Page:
The World's Ransoming

James MacMillan (1959)

The World's Ransoming 1995-1996

2(I,II=picc).1.corA(obbligato).2(II=bcl).2(II=dbn)-4.2.3.0-timp.perc(1): crot/t.bells/2go-go bells/2tpl.bl/2bongos/lg tam-t/sm tam-t(or gong)/5tom-t/SD/lg sizzle cym/lg splash cym/lg plywood cube-strings
Duration 
21
Genre 
Publisher 

The World’s Ransoming is the first of three interrelated works forming a triptych, commissioned by the London Symphony Orchestra. The second work is a Cello Concerto for Mstislav Rostropovich and the third work a large symphonic score Symphony: Vigil , conducted at its premiere by Rostropovich. All three relate to the events and liturgies of the Easter Triduum, Maundy Thursday, Good Friday and the Easter Vigil.

The World’s Ransoming focuses on Maundy Thursday and its musical material includes references to plainsongs for that day, Pange lingua and Ubi caritas as well as a Bach chorale (Ach wie nichtig) which I have heard being sung in the eucharistic procession to the altar of repose. The cor anglais part emerges from the orchestra to carry the lamenting ritual through a long, slow and delicately scored introduction and then through a process of metric gear-changes as the music becomes more animated.

Although the music is through-composed and seamless, a series of trios emerge to carry the music forward. The cor anglais is first joined by a pair of bassoons, then a pair of cellos and later two horns, two percussionists, two piccolos and, briefly, two violins. The impetus of this 20 minute work grows cumulatively with a sense of urgent anticipation involving an increasingly violent and dramatic interplay of materials, taken from their liturgical sources. After the upheaval the music eventually subsides, the cor anglais returning to its original long, slow keening melody while the orchestral context shifts its perspective. Bleak, wooden percussive sounds finally manage emerge to bring the music to a close, while also setting the scene for the next piece in the cycle, the Cello Concerto.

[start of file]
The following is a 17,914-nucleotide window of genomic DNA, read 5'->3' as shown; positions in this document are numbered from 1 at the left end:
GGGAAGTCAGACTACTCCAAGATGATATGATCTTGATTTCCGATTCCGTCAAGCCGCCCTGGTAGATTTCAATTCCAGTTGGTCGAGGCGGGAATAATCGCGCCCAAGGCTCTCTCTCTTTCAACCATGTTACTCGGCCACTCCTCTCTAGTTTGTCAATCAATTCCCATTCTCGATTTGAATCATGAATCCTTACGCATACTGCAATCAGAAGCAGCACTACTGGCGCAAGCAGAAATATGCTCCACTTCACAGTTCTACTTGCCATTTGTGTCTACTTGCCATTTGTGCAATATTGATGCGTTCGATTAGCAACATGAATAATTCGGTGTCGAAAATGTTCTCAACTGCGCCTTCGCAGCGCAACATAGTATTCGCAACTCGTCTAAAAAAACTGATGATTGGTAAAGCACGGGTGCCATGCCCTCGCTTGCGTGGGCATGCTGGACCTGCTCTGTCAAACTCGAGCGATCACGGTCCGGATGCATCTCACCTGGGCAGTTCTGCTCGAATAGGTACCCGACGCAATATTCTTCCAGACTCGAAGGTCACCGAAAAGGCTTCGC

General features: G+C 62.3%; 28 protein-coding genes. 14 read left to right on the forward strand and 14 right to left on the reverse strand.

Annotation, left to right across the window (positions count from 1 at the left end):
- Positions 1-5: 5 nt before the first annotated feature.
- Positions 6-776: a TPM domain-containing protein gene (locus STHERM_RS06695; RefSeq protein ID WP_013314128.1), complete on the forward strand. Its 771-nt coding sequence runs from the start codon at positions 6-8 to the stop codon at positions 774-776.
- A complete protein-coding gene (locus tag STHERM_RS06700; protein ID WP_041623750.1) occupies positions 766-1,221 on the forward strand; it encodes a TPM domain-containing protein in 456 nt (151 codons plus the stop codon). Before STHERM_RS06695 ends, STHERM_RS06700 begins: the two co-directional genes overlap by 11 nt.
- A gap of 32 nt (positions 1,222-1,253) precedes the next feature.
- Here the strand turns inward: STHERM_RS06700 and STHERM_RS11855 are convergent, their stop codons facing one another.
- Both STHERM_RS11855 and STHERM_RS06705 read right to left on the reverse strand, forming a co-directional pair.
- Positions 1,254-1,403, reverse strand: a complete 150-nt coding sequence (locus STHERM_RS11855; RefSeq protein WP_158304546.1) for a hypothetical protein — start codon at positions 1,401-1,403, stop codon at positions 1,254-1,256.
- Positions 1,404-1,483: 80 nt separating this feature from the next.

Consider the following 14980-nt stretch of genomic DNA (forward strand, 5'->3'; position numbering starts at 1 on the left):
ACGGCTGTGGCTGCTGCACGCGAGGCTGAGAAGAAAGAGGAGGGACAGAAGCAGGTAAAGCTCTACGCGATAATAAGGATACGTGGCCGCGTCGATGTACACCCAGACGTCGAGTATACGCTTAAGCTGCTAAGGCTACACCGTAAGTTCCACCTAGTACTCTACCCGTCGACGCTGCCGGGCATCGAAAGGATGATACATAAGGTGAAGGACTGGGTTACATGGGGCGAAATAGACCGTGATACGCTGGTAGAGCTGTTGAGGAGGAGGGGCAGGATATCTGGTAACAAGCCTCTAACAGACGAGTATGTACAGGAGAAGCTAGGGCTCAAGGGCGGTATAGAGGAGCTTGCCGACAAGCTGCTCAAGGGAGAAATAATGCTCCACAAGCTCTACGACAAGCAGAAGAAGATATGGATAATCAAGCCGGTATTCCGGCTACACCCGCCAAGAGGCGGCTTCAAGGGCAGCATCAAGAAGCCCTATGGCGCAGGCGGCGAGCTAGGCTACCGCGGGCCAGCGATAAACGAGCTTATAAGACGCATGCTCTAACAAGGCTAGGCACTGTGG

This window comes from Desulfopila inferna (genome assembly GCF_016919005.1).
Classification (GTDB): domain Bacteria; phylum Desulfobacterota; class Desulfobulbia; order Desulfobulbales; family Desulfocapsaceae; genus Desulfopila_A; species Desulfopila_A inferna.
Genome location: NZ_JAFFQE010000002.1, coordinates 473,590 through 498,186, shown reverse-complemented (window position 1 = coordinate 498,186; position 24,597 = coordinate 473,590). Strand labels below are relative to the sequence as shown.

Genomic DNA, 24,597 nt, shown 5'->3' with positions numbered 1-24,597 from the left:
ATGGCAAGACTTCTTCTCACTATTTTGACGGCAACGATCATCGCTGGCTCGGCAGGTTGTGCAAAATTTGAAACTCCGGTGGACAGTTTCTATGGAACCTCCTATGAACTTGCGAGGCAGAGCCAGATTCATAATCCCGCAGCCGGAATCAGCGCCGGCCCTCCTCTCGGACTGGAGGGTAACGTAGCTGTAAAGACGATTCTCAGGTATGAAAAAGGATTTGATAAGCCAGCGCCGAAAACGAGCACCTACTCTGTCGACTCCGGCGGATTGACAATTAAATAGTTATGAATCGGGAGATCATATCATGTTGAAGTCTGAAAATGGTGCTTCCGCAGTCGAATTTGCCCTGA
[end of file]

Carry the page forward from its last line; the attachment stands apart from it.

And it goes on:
The title came about through reflection on the melody and words of St Thomas Asquinas’ hymn, Pange lingua:

Of the glorious Body telling,
Oh my tongue, its mysteries sing,
And the Blood, all price excelling,
Which the world’s eternal King
In a noble womb once dwelling,
Shed for the world’s ransoming.

James MacMillan

(This programme note can be reproduced free of charge in concert programmes with a credit to the composer)

Comments 

First part of the orchestral triptych Triduum

Performances 
11.7.96: Barbican Hall, London: Christine Pendrill/London Symphony Orchestra/Kent Nagano
2/3.6.16 Santiago de Compostela, Spain: Esther Viúdez/Real Filarmonia de Galicia/Paul Daniel
10.6.16 Munich, Germany: Munich Radio Orchestra/Paul Daniel
2
Flute
both doubling piccolo
2
Oboe
2nd obbligato cor anglais
2
Clarinet
2nd doubling bass clarinet
2
Bassoon
2nd doubling contrabassoon
4
Horn
2
Trumpet
3
Trombone
1
Timpani
1
Percussion
crotales, tubular bells, 2 go-go bells, 2 temple blocks, 2 bongos, large tam-tam, small tam-tam (or gong), 5 tom-toms, side drum, large sizzle cymbal, large splash cymbal, large plywood cube
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